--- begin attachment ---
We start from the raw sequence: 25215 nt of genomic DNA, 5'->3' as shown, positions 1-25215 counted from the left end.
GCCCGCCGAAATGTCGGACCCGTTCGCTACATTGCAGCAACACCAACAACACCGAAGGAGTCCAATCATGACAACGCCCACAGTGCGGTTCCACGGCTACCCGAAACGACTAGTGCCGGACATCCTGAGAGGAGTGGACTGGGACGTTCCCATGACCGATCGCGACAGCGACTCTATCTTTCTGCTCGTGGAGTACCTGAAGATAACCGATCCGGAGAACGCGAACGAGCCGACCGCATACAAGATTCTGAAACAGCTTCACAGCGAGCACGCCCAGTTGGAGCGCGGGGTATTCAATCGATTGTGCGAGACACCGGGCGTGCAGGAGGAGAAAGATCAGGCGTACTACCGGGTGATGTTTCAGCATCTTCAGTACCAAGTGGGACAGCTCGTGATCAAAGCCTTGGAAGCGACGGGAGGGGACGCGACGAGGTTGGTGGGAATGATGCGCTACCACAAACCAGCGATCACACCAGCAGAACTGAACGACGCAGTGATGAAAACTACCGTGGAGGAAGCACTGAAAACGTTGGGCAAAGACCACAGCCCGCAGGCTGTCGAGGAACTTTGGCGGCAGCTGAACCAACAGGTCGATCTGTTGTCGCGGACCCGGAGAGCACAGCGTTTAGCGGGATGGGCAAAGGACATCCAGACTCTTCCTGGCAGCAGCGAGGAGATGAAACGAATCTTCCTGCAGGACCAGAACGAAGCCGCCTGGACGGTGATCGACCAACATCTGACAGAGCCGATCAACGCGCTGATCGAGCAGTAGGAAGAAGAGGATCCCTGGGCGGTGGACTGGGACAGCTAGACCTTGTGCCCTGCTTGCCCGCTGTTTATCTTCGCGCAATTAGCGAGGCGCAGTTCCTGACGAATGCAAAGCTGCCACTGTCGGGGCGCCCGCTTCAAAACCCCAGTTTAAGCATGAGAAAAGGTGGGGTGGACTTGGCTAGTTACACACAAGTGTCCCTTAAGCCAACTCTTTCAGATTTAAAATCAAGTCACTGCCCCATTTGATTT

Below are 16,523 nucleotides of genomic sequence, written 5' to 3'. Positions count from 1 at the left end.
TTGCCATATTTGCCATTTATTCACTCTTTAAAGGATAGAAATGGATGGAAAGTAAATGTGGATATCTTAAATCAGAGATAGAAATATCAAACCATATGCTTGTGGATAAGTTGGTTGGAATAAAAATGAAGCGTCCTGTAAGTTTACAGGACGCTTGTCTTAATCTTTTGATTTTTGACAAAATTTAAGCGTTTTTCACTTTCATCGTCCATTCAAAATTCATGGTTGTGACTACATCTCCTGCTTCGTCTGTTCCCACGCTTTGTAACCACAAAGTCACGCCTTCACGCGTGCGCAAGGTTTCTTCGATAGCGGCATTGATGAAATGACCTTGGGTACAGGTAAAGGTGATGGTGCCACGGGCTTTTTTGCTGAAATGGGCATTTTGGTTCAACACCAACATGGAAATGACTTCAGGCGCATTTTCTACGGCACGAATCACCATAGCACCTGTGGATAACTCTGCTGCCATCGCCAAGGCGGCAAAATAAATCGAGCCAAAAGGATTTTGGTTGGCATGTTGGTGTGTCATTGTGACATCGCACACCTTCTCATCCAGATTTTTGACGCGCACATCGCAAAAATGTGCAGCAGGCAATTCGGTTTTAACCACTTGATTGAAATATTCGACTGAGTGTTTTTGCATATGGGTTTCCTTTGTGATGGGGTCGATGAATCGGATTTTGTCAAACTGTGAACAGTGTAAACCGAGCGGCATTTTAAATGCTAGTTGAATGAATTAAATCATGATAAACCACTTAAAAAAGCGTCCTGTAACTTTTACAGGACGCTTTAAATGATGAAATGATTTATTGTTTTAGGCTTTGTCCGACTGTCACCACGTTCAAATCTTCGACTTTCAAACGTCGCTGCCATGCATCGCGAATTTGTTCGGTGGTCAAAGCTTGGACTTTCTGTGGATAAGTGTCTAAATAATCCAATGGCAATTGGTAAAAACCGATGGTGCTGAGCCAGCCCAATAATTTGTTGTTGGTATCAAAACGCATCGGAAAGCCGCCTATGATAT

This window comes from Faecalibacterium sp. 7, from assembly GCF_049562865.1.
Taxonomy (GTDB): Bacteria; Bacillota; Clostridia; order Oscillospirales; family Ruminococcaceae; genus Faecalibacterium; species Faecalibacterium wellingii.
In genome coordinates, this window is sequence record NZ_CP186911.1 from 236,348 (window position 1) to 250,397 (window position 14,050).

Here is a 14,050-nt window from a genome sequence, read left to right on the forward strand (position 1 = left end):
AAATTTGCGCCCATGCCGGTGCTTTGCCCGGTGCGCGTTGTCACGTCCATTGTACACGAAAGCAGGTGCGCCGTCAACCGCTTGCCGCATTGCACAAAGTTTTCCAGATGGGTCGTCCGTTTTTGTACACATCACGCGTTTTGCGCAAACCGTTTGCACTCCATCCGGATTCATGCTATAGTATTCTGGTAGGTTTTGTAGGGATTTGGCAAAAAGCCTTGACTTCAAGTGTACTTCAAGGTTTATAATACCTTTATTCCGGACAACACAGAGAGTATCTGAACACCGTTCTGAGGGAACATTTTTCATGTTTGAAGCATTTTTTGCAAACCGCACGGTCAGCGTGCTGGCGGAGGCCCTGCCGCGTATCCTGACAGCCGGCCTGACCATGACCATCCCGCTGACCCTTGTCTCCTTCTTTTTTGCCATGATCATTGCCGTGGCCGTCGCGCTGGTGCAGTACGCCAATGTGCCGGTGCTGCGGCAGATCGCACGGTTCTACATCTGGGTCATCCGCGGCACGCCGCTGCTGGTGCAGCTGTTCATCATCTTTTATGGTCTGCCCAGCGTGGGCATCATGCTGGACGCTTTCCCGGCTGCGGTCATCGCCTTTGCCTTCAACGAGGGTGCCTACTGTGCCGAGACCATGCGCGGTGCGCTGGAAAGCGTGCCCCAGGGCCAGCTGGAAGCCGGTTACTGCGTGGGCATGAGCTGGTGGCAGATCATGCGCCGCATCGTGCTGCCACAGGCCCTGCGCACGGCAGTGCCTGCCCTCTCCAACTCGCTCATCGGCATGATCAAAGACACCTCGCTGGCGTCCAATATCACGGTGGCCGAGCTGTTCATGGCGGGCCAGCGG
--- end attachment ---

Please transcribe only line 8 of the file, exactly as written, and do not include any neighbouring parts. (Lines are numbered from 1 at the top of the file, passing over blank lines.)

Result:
Here is a 14,050-nt window from a genome sequence, read left to right on the forward strand (position 1 = left end):